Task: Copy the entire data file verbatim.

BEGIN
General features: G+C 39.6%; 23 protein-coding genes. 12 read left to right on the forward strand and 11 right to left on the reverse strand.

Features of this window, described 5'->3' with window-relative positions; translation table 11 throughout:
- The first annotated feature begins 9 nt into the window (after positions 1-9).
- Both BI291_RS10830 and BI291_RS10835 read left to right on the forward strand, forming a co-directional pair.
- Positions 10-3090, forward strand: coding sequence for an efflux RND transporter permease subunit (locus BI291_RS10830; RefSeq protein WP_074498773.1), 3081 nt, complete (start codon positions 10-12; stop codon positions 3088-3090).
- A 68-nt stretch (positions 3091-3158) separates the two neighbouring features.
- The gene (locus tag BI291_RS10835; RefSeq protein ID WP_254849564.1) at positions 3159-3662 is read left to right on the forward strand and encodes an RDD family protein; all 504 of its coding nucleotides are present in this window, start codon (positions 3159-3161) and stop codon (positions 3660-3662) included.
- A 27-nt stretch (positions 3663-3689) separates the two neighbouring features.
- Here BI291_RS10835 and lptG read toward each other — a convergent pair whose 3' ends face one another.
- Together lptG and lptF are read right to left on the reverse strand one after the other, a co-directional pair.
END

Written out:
General features: G+C 39.6%; 23 protein-coding genes. 12 read left to right on the forward strand and 11 right to left on the reverse strand.

Features of this window, described 5'->3' with window-relative positions; translation table 11 throughout:
- The first annotated feature begins 9 nt into the window (after positions 1-9).
- Both BI291_RS10830 and BI291_RS10835 read left to right on the forward strand, forming a co-directional pair.
- Positions 10-3090, forward strand: coding sequence for an efflux RND transporter permease subunit (locus BI291_RS10830; RefSeq protein WP_074498773.1), 3081 nt, complete (start codon positions 10-12; stop codon positions 3088-3090).
- A 68-nt stretch (positions 3091-3158) separates the two neighbouring features.
- The gene (locus tag BI291_RS10835; RefSeq protein ID WP_254849564.1) at positions 3159-3662 is read left to right on the forward strand and encodes an RDD family protein; all 504 of its coding nucleotides are present in this window, start codon (positions 3159-3161) and stop codon (positions 3660-3662) included.
- A 27-nt stretch (positions 3663-3689) separates the two neighbouring features.
- Here BI291_RS10835 and lptG read toward each other — a convergent pair whose 3' ends face one another.
- Together lptG and lptF are read right to left on the reverse strand one after the other, a co-directional pair.